• Yes, I definitely think this is all related, esp. when we see how shepherd imagery works in Zechariah and Isaiah. In Zechariah, for instance, priest, king, and shepherd imagery all converge.

  2. Pingback: The First Word about the Eternal Word (John 1:1–18) | Via Emmaus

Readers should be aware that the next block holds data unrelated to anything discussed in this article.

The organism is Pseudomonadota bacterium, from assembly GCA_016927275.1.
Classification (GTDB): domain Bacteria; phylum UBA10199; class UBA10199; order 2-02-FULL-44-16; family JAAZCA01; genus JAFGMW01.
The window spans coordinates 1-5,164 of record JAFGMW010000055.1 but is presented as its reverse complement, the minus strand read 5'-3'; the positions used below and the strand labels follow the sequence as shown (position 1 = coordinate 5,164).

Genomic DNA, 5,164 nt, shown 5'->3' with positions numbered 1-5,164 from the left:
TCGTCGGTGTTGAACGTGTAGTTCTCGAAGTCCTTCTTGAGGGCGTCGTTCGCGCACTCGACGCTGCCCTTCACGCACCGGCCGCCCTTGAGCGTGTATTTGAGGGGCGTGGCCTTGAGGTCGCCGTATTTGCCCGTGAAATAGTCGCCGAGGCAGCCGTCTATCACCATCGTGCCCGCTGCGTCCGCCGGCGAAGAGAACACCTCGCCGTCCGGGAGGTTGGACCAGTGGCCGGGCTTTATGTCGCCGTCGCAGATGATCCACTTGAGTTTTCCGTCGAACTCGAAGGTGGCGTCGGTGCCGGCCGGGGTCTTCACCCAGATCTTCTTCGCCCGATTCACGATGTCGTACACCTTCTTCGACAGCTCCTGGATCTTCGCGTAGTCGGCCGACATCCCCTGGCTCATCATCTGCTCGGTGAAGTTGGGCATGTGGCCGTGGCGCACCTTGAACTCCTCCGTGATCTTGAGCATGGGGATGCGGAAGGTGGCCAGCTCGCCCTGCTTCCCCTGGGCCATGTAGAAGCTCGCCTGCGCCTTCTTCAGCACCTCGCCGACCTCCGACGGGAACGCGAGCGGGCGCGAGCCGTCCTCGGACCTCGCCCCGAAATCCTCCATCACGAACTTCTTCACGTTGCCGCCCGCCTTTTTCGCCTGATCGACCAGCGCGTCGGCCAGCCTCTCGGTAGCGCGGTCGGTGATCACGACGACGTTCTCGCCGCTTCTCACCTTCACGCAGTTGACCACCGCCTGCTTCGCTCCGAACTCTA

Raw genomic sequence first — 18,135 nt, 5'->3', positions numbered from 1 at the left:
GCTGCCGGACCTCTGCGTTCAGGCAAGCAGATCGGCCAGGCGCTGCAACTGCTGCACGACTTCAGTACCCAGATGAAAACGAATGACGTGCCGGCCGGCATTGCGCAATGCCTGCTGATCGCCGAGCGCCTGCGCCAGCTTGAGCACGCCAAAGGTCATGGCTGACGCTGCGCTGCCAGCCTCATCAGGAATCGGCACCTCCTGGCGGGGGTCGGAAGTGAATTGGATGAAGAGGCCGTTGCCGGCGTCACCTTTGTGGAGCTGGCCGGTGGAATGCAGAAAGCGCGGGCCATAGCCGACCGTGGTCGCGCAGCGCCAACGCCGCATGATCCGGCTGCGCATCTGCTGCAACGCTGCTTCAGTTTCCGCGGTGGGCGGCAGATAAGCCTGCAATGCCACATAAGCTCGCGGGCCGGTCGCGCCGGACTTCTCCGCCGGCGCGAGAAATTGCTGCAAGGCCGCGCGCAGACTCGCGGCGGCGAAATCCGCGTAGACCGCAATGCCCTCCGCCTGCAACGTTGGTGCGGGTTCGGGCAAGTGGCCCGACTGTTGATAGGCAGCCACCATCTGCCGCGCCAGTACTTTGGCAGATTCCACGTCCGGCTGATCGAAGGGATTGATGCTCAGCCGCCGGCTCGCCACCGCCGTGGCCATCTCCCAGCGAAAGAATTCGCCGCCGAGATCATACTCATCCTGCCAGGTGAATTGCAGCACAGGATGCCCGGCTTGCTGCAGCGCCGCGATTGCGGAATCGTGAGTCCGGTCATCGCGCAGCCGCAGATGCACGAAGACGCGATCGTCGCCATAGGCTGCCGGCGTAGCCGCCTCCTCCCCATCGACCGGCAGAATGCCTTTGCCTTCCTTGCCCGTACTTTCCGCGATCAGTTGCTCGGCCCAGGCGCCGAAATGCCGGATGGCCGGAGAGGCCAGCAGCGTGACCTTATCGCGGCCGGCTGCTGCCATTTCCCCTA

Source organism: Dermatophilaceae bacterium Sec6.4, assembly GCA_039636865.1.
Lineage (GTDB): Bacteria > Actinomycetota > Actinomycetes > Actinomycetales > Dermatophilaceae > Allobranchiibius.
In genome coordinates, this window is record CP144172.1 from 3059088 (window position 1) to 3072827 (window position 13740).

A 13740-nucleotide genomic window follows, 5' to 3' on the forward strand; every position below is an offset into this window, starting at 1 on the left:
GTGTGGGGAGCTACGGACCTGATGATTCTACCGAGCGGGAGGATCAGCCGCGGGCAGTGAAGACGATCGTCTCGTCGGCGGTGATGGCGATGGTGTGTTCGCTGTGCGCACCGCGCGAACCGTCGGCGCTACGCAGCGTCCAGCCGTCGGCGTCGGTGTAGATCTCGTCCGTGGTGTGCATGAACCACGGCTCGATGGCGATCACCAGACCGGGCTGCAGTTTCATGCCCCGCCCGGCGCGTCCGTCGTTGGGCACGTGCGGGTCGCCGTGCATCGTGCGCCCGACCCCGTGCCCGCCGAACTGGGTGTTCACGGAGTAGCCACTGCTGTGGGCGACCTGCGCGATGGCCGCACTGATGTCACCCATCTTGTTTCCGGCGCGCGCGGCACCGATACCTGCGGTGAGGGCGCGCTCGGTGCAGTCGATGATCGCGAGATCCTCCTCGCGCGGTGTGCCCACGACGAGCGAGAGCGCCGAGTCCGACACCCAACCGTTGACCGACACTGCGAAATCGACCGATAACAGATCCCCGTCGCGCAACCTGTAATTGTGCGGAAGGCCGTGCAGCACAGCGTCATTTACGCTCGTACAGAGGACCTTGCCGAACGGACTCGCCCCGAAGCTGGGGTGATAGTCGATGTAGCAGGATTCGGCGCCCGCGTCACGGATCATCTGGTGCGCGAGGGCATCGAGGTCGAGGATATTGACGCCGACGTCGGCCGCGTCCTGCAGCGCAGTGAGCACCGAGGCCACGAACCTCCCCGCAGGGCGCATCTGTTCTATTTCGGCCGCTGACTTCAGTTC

3. I forget how I came across your blog, David, but I do enjoy reading. I just wanted to comment on your arguments for the authorship of John the apostle. I believe, though I’m certainly not dogmatic about it, that from internal evidence, Lazarus makes the most sense as the author. Ben Witherington has also made the argument for Lazarus authorship. Honestly, I don’t find your (Kruger’s) 5 points defending John as the author convincing. The first point is the strongest but I feel Mark 14:50 is a strong counter argument to the BD being one of the 12. I believe it’s very probable that the foot-washing scene in John 13 is not the Last Supper. In the end though, my question is this: Given that John does not claim to be the author, what problem would Lazarus authorship create for our understanding of the Bible?